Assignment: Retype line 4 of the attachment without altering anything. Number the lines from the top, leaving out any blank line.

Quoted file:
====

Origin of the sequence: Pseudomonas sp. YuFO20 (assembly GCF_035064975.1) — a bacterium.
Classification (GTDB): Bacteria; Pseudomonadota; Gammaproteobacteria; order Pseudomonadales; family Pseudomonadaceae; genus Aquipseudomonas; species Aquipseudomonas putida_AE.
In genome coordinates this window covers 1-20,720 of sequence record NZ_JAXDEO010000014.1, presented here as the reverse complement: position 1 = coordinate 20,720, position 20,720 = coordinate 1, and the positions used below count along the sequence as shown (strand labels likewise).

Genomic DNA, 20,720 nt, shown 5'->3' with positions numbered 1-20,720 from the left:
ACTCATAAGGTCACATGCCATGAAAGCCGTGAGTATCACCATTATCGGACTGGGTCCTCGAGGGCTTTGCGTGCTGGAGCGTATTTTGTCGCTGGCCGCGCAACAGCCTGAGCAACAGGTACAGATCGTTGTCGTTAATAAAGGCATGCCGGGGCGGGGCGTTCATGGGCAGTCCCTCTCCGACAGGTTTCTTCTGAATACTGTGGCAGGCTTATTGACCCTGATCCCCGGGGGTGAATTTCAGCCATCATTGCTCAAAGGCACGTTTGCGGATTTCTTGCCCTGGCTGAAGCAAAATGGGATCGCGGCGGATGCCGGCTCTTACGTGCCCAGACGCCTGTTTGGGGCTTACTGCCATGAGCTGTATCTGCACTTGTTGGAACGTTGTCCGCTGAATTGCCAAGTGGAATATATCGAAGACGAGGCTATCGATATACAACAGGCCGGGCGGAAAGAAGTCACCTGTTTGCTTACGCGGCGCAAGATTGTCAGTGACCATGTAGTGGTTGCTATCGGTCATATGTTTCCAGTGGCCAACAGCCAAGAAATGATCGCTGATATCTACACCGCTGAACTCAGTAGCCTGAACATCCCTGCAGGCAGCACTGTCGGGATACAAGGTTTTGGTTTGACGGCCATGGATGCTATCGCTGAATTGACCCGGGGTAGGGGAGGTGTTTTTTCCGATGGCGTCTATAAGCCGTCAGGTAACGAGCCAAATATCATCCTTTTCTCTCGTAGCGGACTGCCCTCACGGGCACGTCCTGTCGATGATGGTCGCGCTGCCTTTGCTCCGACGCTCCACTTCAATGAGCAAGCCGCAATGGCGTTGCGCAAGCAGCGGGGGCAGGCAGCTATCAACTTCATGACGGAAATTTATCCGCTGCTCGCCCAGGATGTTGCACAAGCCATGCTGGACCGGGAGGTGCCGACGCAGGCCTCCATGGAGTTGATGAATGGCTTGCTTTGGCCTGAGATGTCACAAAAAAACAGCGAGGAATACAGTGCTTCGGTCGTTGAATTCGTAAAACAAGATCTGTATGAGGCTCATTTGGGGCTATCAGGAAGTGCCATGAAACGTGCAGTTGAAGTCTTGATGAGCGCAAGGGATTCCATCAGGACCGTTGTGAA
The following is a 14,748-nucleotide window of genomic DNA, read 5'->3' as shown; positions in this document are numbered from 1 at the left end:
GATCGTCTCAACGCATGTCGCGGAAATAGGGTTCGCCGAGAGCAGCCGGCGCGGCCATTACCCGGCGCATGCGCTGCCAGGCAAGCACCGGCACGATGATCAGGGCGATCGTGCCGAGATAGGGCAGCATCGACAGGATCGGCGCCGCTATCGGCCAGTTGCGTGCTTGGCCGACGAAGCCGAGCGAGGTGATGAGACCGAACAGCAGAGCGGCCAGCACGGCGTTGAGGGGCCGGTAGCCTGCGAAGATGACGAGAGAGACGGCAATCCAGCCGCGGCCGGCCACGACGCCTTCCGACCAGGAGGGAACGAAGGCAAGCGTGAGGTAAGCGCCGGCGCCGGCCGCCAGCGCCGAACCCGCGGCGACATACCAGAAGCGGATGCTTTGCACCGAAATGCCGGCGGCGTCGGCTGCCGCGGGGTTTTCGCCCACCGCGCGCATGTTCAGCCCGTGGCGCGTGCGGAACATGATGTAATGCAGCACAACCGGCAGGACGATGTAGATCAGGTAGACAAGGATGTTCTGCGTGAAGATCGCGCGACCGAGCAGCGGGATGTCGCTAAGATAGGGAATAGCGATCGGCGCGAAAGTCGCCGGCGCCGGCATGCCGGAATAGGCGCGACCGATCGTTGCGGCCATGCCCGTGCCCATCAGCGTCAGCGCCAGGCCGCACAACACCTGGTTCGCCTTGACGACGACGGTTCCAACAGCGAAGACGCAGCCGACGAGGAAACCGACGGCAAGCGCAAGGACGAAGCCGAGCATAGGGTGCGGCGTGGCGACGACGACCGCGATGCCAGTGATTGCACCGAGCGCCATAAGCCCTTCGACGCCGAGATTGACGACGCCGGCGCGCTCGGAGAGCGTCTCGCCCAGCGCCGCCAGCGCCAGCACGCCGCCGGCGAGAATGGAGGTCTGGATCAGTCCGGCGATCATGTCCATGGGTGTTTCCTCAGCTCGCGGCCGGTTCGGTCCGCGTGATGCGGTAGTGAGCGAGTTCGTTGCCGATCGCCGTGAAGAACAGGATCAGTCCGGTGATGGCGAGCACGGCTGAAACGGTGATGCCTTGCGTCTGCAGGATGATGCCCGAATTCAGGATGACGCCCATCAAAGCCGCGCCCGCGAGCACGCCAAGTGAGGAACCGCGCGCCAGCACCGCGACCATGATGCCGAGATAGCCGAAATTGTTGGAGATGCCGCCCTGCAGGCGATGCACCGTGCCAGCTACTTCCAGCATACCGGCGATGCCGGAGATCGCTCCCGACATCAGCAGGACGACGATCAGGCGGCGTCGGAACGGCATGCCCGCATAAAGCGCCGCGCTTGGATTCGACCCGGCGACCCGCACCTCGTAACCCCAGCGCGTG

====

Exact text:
Genomic DNA, 20,720 nt, shown 5'->3' with positions numbered 1-20,720 from the left: